Sunday, February 6, 2011


The world is a very beautiful place. Especially when you see it beneath a million twinkling stars and one tiny slice of the moon. Nighttime is, quite possibly, Mother Nature's most glorious time. Especially at this time of year because so many of us, humans and animals, live to hibernate when the sun goes down. A cold winter's night becomes a serene landscape of untouched snow, untrodden paths and the sounds of, well...of nothing. Of sleep. Of peace and ultimate quite. That is, if you're lucky enough to live near land that exists as nothing more than land. And I am lucky in that way.

Although it is frozen right now, Lake Michigan has much to offer those who travel its shores. Dune upon dune creates trail after trail worth traveling, and last night, Jason and I traveled a few of them. We met up with a group of people equally unafraid of the dark, equally interested in experiencing Mother Nature at night, for some nightshoeing. Translation: showshoeing at night. And it was fun. A truly wonderful experience organized by Bill Magley of Nature's Fitness—he so graciously loaned us each a pair of showshoes (and one headlamp).

As you can see, the snow is beautifully light and fluffy—and yes, I'm rocking my old running shoes yet again. (Let it be known that I am officially hunting for some winter boots.) My toes started off somewhat frozen, but warmed rather quickly as we got moving. I thought at first that I would be suffering through what turned out to be a two-hour adventure, but was thrilled to find that my body warmed itself in every place that started off rather cold.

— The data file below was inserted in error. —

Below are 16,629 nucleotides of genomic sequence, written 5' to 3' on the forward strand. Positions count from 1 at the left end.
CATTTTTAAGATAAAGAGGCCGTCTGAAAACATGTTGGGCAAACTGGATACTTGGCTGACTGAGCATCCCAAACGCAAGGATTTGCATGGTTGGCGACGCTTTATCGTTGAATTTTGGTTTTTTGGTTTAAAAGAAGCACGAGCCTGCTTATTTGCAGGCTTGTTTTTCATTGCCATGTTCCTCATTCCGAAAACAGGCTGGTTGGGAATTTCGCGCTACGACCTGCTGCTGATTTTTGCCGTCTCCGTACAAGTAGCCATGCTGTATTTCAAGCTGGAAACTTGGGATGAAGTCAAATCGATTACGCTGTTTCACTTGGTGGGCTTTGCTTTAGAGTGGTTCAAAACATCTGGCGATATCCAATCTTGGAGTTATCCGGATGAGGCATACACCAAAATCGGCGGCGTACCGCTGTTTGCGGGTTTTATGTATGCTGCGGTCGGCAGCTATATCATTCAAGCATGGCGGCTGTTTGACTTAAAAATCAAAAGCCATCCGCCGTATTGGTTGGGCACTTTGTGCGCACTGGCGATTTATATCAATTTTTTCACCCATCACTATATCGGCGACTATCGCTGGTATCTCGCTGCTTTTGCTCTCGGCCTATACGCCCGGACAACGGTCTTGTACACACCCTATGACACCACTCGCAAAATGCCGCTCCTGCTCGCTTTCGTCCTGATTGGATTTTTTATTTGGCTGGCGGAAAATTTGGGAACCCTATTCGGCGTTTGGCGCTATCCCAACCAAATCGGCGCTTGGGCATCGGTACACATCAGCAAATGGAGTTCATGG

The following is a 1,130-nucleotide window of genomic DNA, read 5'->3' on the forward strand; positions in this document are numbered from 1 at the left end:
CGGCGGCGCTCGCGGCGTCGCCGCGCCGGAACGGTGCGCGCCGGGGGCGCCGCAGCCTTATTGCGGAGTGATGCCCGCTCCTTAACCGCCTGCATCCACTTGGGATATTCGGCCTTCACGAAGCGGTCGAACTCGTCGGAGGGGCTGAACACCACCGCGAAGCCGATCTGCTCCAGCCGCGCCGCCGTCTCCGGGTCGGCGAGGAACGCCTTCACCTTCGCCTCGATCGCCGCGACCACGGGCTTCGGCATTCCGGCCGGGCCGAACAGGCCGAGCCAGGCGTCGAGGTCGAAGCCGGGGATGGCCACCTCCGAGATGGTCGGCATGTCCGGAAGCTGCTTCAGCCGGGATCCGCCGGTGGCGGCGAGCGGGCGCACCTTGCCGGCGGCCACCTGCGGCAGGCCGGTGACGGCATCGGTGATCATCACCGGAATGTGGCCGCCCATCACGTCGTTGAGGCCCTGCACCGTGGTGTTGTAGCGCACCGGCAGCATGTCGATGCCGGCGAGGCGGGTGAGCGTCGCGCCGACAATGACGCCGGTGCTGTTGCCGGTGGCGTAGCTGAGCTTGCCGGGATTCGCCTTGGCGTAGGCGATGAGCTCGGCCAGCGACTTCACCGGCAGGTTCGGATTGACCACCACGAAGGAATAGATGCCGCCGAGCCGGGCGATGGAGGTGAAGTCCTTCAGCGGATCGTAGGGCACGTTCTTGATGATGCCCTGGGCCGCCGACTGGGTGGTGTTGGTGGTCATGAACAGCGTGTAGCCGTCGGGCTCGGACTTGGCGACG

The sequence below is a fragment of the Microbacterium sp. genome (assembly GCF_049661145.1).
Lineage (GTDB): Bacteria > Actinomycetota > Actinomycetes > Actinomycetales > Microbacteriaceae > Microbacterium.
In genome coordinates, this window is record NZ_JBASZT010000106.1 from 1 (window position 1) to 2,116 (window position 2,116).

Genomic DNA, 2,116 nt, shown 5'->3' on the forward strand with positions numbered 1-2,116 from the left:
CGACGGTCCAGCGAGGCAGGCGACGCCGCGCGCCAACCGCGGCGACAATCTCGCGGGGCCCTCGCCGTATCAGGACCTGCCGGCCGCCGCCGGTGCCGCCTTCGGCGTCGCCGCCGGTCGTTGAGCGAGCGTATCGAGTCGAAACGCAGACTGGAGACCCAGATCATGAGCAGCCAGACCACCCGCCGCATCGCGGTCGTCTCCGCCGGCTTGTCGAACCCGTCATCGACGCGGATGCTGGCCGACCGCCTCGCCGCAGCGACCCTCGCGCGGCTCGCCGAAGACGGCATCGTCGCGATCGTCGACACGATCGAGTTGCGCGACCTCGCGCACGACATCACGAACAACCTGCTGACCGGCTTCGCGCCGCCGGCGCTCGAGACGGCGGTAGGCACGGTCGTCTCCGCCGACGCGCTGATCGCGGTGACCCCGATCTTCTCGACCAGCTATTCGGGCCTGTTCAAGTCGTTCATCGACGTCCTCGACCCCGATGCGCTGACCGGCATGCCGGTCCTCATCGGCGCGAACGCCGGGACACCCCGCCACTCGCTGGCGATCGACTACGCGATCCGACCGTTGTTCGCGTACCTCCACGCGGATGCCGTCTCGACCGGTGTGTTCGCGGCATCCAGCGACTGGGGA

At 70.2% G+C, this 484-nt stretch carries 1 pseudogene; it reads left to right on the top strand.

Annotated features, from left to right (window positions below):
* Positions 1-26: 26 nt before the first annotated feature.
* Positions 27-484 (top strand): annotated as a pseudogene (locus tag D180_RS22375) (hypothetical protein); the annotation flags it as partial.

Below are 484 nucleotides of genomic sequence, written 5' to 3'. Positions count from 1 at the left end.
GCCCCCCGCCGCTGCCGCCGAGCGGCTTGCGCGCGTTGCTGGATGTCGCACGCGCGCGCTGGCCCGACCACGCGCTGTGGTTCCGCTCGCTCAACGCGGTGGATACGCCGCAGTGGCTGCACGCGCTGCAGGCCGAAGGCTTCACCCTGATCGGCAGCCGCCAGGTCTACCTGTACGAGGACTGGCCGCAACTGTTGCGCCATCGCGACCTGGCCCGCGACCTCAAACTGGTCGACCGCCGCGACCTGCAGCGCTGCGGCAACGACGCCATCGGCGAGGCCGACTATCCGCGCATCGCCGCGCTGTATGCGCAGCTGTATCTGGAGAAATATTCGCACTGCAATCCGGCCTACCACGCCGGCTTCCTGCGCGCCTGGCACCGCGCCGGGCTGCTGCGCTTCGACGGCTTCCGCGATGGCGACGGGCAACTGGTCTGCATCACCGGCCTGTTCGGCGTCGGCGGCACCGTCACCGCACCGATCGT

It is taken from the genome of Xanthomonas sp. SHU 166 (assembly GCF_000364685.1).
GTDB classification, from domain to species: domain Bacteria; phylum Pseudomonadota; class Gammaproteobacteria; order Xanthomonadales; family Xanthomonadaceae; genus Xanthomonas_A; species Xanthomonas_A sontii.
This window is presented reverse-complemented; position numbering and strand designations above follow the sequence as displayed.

That's what happens when you get your heart rate up. Blood pumps to every working part and piece on your body—and that translates to burning calories. Believe you me that snowshoeing is a most excellent way to burn some calories. To get some cardio, too. And it might even be harder than running in the snow because you're lugging around extra equipment. (You be the judge.) But don't let the equipment sway you from the experience. In fact, despite the equipment, I think it's more enjoyable than running. And I like running. It's easier to soak in your surroundings when you're snowshoeing, obviously because the pace is slower. And in our case, even though it was dark, we wanted to soak in as much as we could. Good thing I brought my camera:

Despite what you see above, the essence of being out there in the dunes at night just couldn't be caught on film. That's something you'll have to experience for yourself, and I hope you will some day. Snowshoeing, mid-day or at night, is a great experience. And trust me—snowshoes really do make a difference. They stop you from sinking into the snow, give you a nice toe-pick for digging into the uphills, and they also give you the ability to sneak in a few fun little slides when you hit the downhills. Nothing like being on skis or a snowboard (obviously), but it's a good time nonetheless. I promise.

It's a good workout, too. I promise you that as well.

So thanks again, Nature's Fitness. We definitely enjoyed ourselves.

Question: Got a great snowshoeing story? Tell me! If not, then tell me what you did this weekend to get your heart pumpin'!

1 comment:

William Magley said...

Nice recap of the evenings event! There is something special about outdoor fitness and you add another twist when you do it at night!! I am glad everyone had a great time.

Great post Tara!


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